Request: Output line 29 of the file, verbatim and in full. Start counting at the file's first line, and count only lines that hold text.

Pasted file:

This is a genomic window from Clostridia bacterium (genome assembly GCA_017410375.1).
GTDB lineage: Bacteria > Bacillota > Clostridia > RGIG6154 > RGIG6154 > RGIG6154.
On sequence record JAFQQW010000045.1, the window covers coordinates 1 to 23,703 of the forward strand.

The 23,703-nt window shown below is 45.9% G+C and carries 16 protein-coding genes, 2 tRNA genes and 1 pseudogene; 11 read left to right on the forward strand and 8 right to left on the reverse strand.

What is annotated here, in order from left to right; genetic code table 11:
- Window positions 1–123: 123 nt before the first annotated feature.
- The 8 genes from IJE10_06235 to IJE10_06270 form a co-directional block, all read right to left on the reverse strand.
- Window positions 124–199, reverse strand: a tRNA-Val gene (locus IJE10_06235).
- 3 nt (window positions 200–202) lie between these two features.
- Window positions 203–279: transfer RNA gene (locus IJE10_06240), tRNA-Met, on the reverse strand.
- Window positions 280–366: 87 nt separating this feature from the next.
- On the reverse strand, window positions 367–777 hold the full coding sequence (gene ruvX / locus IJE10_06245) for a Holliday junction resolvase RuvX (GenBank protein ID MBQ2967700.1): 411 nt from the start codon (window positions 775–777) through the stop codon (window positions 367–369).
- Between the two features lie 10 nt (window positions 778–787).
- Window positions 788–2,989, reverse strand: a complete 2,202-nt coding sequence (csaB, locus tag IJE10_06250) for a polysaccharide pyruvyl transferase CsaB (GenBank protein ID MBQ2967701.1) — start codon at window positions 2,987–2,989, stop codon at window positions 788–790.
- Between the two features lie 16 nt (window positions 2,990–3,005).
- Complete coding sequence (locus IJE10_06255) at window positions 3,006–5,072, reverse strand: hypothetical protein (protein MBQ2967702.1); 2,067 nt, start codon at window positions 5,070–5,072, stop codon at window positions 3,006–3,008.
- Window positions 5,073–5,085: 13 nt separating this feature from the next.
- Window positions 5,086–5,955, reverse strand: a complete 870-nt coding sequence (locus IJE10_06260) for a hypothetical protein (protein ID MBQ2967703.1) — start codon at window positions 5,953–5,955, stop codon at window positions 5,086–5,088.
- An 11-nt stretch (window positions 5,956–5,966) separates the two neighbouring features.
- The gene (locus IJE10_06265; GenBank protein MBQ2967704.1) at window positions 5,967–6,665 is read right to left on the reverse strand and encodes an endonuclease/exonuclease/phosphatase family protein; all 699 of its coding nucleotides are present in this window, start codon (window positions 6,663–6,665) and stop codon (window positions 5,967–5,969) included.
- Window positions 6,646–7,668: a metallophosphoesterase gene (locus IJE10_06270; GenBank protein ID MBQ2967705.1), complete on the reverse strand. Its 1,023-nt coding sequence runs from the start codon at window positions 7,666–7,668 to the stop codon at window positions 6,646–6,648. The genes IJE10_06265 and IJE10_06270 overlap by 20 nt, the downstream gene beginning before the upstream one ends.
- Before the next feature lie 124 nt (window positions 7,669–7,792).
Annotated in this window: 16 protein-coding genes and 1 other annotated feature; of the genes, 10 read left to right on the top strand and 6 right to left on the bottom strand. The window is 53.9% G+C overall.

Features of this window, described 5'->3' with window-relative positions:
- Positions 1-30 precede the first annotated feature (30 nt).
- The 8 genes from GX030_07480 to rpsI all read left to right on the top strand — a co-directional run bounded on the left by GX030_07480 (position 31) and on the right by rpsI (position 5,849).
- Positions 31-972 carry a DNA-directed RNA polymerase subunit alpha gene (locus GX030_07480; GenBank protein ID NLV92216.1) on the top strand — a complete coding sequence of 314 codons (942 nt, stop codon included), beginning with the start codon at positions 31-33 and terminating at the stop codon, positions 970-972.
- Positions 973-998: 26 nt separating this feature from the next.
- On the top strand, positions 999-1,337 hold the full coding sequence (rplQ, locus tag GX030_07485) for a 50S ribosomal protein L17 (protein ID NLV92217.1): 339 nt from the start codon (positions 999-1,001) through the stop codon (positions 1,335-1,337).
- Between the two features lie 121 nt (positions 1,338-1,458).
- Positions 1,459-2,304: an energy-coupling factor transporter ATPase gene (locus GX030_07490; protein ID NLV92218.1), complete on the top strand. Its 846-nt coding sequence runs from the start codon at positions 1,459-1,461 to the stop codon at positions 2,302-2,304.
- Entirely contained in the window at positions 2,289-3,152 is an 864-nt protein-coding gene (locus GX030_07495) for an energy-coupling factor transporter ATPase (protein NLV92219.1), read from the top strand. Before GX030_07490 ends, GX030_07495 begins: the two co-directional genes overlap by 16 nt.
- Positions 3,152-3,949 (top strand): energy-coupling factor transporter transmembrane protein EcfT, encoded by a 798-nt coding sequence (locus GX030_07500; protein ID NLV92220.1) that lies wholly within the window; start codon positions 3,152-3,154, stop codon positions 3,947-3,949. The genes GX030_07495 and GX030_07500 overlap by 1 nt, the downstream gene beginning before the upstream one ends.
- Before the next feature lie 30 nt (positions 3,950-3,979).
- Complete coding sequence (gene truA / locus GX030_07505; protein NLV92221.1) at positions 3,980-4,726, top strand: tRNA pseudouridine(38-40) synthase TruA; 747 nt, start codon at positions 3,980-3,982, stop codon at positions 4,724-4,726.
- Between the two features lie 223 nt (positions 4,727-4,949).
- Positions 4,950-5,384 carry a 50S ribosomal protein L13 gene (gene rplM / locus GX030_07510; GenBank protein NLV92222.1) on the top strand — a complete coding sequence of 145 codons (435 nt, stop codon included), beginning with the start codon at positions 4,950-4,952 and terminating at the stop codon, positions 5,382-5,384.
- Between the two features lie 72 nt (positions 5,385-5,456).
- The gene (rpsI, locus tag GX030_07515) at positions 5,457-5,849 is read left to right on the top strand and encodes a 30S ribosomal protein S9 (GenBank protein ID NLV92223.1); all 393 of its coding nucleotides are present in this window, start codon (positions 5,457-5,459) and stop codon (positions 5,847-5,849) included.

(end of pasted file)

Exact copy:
- On the top strand, positions 999-1,337 hold the full coding sequence (rplQ, locus tag GX030_07485) for a 50S ribosomal protein L17 (protein ID NLV92217.1): 339 nt from the start codon (positions 999-1,001) through the stop codon (positions 1,335-1,337).